Heritage Days in Brussels

Heritage Days in Brussels

  • Issue 66

Alina Rotaru on behalf of ESA

The ESA office located on 24 rue des Comédiens in Brussels was happy to be part of the Heritage Days of Brussels organized on the 17th and 18th of September.

We were pleased and honoured to accept the invitation of the City of Brussels to participate in this event, which was dedicated this year to the recycling of styles. Maybe many of our members are not aware of it, as it has been a while since we published articles related to this subject, but the ESA office in Brussels is located in a beautiful 19th century Maison de Maître, a historically-listed house, built in 1898 by architect Albert Dumont. A renowned architect of his time, Albert Dumont created several important buildings in Brussels and Belgium and is known for the way in which he made a mix of different architectural styles in his creations.

The house was bought by the ESA in 2001 and was subject to extended renovations partially financed by the Brussels Regional Government, to be inaugurated in the autumn of 2003 as ESA headquarters. At the time of its purchase, the house was a ruin and had it not been a listed building it may have been demolished. Luckily, due to the ESA’s interest in the building and the help of Brussels authorities, the beautiful 19th century mansion was saved. Even now, more than 10 years after its renovation, the project is considered as a success due to the way in which craftsmanship and passion combined and brought to life a piece of Brussels history.

This is the second time that the ESA has been asked to open its doors to the public so that people interested in art and architecture can benefit from the beauty of our office and we were pleasantly surprised to see how numerous they were.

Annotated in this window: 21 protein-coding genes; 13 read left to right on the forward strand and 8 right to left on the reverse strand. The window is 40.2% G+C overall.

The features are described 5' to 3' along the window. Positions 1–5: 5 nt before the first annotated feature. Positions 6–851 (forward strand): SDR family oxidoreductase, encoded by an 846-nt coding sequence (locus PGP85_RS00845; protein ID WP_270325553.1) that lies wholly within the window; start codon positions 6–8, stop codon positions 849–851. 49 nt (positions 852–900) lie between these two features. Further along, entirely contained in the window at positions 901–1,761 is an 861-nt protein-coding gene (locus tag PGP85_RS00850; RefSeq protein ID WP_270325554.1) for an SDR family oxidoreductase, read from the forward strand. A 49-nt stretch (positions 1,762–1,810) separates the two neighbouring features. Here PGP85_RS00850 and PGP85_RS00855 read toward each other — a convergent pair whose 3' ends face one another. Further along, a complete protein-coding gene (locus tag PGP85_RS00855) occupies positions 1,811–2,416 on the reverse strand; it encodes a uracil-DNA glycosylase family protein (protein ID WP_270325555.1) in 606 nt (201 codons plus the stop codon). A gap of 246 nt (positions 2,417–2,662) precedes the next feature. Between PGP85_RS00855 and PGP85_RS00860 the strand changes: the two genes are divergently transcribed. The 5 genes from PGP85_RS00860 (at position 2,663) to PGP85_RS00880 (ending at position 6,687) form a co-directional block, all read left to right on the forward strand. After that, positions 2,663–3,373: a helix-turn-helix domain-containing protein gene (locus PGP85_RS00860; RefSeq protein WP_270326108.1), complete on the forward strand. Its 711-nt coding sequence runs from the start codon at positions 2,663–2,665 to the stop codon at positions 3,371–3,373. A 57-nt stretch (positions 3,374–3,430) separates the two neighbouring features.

During the two days of the event, our office was visited by around 900 people who benefitted from the presentations of three professional guides (two in French and one in Flemish) who talked about the architectural features of the building and its history and the way it intertwined with the history of Brussels and its neighbourhoods. They were also able to present to the public some pictures of the house at the beginning of the 20th century and from the 1980s when it was still in use.

The feedback we received was that the visitors were impressed by the beauty of the house and the way it was renovated. It was interesting also to learn that some visitors knew the house from the time it was still in very poor condition and were curious to learn about its safeguarding and renovation.

All in all we were very glad and honoured that our office is considered as a part of Brussels’ architectural heritage and that we could open our doors to the public interested to learn about it.